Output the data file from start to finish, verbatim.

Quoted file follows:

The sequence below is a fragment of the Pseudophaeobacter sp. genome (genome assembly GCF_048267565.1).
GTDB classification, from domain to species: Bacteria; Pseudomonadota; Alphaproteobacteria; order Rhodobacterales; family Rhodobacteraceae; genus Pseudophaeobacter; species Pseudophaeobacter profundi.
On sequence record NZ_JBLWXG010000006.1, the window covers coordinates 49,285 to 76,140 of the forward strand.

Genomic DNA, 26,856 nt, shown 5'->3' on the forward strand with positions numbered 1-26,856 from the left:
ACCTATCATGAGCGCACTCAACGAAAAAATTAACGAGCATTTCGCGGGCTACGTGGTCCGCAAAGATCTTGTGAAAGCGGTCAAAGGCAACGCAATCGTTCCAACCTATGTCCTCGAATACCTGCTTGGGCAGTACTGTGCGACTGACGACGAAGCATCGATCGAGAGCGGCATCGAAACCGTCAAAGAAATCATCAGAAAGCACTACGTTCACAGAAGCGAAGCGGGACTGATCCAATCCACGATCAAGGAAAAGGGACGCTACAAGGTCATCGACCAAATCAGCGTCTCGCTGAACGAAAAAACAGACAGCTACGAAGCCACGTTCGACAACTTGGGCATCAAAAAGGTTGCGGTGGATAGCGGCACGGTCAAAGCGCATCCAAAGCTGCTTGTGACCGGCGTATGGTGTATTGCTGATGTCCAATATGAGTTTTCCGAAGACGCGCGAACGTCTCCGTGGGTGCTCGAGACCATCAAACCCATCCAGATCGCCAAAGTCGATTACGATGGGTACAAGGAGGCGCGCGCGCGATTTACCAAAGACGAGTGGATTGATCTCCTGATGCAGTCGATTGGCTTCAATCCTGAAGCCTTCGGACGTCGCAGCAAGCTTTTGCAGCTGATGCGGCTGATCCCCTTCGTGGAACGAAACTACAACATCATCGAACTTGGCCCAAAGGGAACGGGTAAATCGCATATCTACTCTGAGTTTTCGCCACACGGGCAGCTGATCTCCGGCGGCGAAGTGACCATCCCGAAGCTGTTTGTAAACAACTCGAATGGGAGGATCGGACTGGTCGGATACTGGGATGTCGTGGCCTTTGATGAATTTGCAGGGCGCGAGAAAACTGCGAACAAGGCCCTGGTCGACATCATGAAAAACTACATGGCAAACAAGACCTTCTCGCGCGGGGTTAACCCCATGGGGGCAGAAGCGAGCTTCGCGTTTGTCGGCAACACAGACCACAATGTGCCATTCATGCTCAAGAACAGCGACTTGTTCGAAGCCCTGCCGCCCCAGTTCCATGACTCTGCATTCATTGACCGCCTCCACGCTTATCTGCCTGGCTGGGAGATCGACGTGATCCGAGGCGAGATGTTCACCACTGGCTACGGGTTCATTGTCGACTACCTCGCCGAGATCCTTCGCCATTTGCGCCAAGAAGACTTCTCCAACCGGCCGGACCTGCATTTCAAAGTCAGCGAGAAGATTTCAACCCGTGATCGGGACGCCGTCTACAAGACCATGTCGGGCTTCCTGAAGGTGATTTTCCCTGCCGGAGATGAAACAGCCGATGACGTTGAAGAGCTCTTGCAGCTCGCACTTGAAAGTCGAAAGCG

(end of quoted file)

The sequence below is a fragment of the Pseudophaeobacter sp. genome (genome assembly GCF_048267565.1).
GTDB classification, from domain to species: Bacteria; Pseudomonadota; Alphaproteobacteria; order Rhodobacterales; family Rhodobacteraceae; genus Pseudophaeobacter; species Pseudophaeobacter profundi.
On sequence record NZ_JBLWXG010000006.1, the window covers coordinates 49,285 to 76,140 of the forward strand.

Genomic DNA, 26,856 nt, shown 5'->3' on the forward strand with positions numbered 1-26,856 from the left:
ACCTATCATGAGCGCACTCAACGAAAAAATTAACGAGCATTTCGCGGGCTACGTGGTCCGCAAAGATCTTGTGAAAGCGGTCAAAGGCAACGCAATCGTTCCAACCTATGTCCTCGAATACCTGCTTGGGCAGTACTGTGCGACTGACGACGAAGCATCGATCGAGAGCGGCATCGAAACCGTCAAAGAAATCATCAGAAAGCACTACGTTCACAGAAGCGAAGCGGGACTGATCCAATCCACGATCAAGGAAAAGGGACGCTACAAGGTCATCGACCAAATCAGCGTCTCGCTGAACGAAAAAACAGACAGCTACGAAGCCACGTTCGACAACTTGGGCATCAAAAAGGTTGCGGTGGATAGCGGCACGGTCAAAGCGCATCCAAAGCTGCTTGTGACCGGCGTATGGTGTATTGCTGATGTCCAATATGAGTTTTCCGAAGACGCGCGAACGTCTCCGTGGGTGCTCGAGACCATCAAACCCATCCAGATCGCCAAAGTCGATTACGATGGGTACAAGGAGGCGCGCGCGCGATTTACCAAAGACGAGTGGATTGATCTCCTGATGCAGTCGATTGGCTTCAATCCTGAAGCCTTCGGACGTCGCAGCAAGCTTTTGCAGCTGATGCGGCTGATCCCCTTCGTGGAACGAAACTACAACATCATCGAACTTGGCCCAAAGGGAACGGGTAAATCGCATATCTACTCTGAGTTTTCGCCACACGGGCAGCTGATCTCCGGCGGCGAAGTGACCATCCCGAAGCTGTTTGTAAACAACTCGAATGGGAGGATCGGACTGGTCGGATACTGGGATGTCGTGGCCTTTGATGAATTTGCAGGGCGCGAGAAAACTGCGAACAAGGCCCTGGTCGACATCATGAAAAACTACATGGCAAACAAGACCTTCTCGCGCGGGGTTAACCCCATGGGGGCAGAAGCGAGCTTCGCGTTTGTCGGCAACACAGACCACAATGTGCCATTCATGCTCAAGAACAGCGACTTGTTCGAAGCCCTGCCGCCCCAGTTCCATGACTCTGCATTCATTGACCGCCTCCACGCTTATCTGCCTGGCTGGGAGATCGACGTGATCCGAGGCGAGATGTTCACCACTGGCTACGGGTTCATTGTCGACTACCTCGCCGAGATCCTTCGCCATTTGCGCCAAGAAGACTTCTCCAACCGGCCGGACCTGCATTTCAAAGTCAGCGAGAAGATTTCAACCCGTGATCGGGACGCCGTCTACAAGACCATGTCGGGCTTCCTGAAGGTGATTTTCCCTGCCGGAGATGAAACAGCCGATGACGTTGAAGAGCTCTTGCAGCTCGCACTTGAAAGTCGAAAGCG